Myself, I'm tired of fussy glass and I'm buying more and more Reichenbach because I have consistent success with it. Maybe it's just that Reich fits my style of glassworking. It costs a bit more but IMO I'm worth it (since I've thrown out the Loreal I might as well use the hair dye money on glass, LOL).

I haven't really purchased many of the odds, I'm not much of a risk taker. That calico just really called to me because I'm trying to stretch my wings and begin to do some sculptural work. As Nikki said, it was disappointing.
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  #15  
Old 2010-06-17, 6:39am
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Also, it would have been nice if it had EDP in it if someone would have stated that. I think it still would have sold, just to the crowd that works wonders with EDP. There are those of us that like to avoid that glass, at least for awhile.

Before I posted this thread I did some reading and my understanding now is the Italians don't give a heads up on things like that, is that correct? Also, that we are not the primary market, which confuses me. Is Italy the primary market? I'm just curious.
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Old 2010-06-17, 8:12am
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Quote:
Originally Posted by j2canoe View Post
I'm so glad that you all posted! Has anyone else noticed that the "new" colors that are coming out from effetre and vetro seem to have issues? It almost seems as if the companies are selling us their "junk" pulls and counting on everyone's expertise to figure out how to use them! This might help explain the umpteen variations of coral and no decent pinks between the two. Did the product research and development people for these companies retire??
Ding, ding, ding!!! Seems like most everything 'new' from Effetre and Vetrofond is odd lots that are lackluster mixes of other colors, or colors that are really close to what's already available.

I guess the good news is that they're odds and won't be repeated, but the bad news is that we keep importing the crap they are producing which gives them a market to make and sell more.

I think this topic should have its own thread and wish we could get enough influence in Italy to make the glass producers care what the US market wants.
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Old 2010-06-17, 8:29am
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I agree. I find that I am also buying more and more Reichenbach - I love that the colors stay saturated and, to me, they seem to be more stable both in shockiness and devit factors. I'm also beginning to discover Lausha (thank you Amber and Swamper!) which seems to be on a par with the Reich. I still really like CIM too.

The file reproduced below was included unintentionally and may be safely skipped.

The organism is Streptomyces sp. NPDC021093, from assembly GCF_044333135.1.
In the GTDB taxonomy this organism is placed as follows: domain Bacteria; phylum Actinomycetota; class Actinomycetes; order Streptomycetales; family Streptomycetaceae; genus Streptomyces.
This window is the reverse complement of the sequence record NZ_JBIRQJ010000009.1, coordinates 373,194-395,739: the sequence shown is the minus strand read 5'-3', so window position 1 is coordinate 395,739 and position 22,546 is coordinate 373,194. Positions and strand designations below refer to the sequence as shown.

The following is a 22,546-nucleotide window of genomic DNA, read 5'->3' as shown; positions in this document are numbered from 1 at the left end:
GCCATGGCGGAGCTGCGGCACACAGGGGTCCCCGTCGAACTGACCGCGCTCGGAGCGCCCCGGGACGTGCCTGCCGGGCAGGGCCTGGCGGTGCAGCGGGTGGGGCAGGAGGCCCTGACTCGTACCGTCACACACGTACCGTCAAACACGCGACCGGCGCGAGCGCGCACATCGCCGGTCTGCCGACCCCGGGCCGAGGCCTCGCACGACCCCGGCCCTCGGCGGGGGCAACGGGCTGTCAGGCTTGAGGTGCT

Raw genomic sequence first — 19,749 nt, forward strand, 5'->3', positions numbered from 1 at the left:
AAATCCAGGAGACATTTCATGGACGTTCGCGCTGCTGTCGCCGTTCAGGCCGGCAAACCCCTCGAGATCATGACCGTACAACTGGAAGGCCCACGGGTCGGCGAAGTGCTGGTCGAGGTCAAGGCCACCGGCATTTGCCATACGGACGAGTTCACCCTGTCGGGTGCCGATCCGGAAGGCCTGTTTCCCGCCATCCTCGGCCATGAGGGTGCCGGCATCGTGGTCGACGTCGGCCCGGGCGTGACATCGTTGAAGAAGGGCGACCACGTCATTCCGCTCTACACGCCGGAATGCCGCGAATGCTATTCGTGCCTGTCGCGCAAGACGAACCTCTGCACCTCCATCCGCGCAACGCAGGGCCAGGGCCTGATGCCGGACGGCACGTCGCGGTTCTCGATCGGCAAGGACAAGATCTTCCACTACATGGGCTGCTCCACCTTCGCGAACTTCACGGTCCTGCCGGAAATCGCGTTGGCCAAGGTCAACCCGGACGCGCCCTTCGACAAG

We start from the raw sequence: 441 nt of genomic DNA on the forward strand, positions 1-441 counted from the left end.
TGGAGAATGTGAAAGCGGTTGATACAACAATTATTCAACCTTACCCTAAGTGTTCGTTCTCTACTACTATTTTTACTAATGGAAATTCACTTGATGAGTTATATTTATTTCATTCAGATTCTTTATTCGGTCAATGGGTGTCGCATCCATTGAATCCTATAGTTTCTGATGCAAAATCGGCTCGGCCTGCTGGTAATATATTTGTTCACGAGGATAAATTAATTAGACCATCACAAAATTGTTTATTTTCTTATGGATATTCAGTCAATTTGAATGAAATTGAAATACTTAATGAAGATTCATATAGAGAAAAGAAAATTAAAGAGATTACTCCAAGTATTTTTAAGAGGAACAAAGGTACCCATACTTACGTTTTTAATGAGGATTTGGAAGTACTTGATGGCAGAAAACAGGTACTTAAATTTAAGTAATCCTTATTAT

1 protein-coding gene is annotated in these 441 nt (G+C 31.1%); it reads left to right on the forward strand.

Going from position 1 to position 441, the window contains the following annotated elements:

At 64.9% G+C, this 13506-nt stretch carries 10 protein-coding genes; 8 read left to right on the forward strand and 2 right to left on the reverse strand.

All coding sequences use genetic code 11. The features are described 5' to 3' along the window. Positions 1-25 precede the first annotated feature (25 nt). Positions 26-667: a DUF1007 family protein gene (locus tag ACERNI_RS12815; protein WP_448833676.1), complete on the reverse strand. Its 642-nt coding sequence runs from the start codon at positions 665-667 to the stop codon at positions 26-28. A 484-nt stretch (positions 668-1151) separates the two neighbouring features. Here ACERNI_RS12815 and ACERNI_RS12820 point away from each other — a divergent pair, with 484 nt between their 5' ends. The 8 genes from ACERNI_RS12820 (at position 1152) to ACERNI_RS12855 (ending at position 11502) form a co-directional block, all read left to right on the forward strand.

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Old 2010-06-17, 8:57am
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I'm loving the Caribbean Sea, just annoyed with the Calico for the type of beads I make... I would love a devit warning on glass that does it, I steer clear... Some of the odds are awesome to me, some not so much - like any colors...
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  #19  
Old 2010-06-17, 10:37am
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Default Vanishing Devitrification

WOW, I was directed to this thread and "WOW" was what came out of my mouth, and the reason is that Pat Frantz is working on her blog for this Friday and it deals with exactly what this thread is all about. So I asked Pat for her draft and said I wanted to post some of the information now and the rest would be available on Friday.

"Devitrification can be a challenging occurrence and of course it happens with some of the most popular opaque colors, but not to worry because there is a simple solution to the problem. I have asked lots of beadmakers if they knew an easy fix to this problem and one friend of mine, Sue Stewart, told me the best solution I have learned and tested to date.

To make the devitrification go away on your bead surface, all you have to do is take some of the oxygen out of your torch flame, making the center candle of your torch flame a little longer than the outer ring of the torch flame.

This simple adjustment keeps the surface of the bead looking glassy instead of chalky whitish-gray. Every torch is slightly different, so it is wise to play around with the length of the center candle of your torch flame until you achive the desire results."